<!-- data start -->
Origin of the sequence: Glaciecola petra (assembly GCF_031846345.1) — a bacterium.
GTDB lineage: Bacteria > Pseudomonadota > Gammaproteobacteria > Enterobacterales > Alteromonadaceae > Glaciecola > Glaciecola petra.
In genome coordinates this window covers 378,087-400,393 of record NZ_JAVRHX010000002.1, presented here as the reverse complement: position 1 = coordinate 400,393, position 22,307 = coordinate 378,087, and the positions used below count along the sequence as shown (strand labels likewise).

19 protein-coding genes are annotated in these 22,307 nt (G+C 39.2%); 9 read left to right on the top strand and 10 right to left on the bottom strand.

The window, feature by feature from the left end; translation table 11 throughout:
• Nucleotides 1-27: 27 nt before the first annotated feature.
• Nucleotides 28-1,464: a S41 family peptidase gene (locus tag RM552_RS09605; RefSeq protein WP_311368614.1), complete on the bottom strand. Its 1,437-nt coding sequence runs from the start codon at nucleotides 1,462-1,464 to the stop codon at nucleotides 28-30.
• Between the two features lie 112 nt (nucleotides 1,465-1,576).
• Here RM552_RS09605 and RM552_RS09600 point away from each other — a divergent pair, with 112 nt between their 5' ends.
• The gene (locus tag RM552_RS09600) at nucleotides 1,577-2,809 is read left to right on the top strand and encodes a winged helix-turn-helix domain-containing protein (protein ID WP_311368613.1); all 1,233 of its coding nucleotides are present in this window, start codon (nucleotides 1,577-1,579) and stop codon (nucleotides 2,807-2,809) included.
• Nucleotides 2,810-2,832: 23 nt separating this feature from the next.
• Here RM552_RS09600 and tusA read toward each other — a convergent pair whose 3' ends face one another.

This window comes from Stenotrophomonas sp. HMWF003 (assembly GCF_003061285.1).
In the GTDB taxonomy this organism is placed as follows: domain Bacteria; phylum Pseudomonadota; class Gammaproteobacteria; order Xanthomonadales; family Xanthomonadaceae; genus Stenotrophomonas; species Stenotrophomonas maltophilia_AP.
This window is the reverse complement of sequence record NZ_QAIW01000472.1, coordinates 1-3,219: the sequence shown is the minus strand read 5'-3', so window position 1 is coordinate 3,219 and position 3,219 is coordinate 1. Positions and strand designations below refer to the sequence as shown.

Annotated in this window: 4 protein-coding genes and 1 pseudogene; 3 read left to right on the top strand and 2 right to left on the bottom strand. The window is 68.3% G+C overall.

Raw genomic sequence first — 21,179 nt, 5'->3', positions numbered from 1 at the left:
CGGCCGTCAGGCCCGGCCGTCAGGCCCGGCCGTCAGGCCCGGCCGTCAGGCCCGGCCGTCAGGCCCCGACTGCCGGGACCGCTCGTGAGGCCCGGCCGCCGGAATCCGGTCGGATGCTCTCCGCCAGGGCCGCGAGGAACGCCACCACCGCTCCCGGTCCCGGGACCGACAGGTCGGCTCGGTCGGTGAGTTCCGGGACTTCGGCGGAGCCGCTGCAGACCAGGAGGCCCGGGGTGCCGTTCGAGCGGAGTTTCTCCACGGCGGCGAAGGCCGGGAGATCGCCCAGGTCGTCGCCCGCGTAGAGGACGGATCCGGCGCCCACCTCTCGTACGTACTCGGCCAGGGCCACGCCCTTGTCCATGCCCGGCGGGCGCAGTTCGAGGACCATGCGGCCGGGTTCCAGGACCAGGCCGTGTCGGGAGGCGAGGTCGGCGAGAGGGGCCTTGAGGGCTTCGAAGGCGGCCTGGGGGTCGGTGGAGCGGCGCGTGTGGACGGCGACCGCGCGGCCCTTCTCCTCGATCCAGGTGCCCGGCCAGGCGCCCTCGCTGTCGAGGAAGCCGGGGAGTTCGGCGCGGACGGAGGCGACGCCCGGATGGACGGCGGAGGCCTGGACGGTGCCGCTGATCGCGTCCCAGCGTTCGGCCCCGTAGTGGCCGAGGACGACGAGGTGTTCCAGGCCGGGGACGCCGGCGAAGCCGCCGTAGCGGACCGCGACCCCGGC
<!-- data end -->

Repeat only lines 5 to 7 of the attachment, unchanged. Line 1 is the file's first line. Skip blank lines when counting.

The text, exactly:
The window, feature by feature from the left end; translation table 11 throughout:
• Nucleotides 1-27: 27 nt before the first annotated feature.
• Nucleotides 28-1,464: a S41 family peptidase gene (locus tag RM552_RS09605; RefSeq protein WP_311368614.1), complete on the bottom strand. Its 1,437-nt coding sequence runs from the start codon at nucleotides 1,462-1,464 to the stop codon at nucleotides 28-30.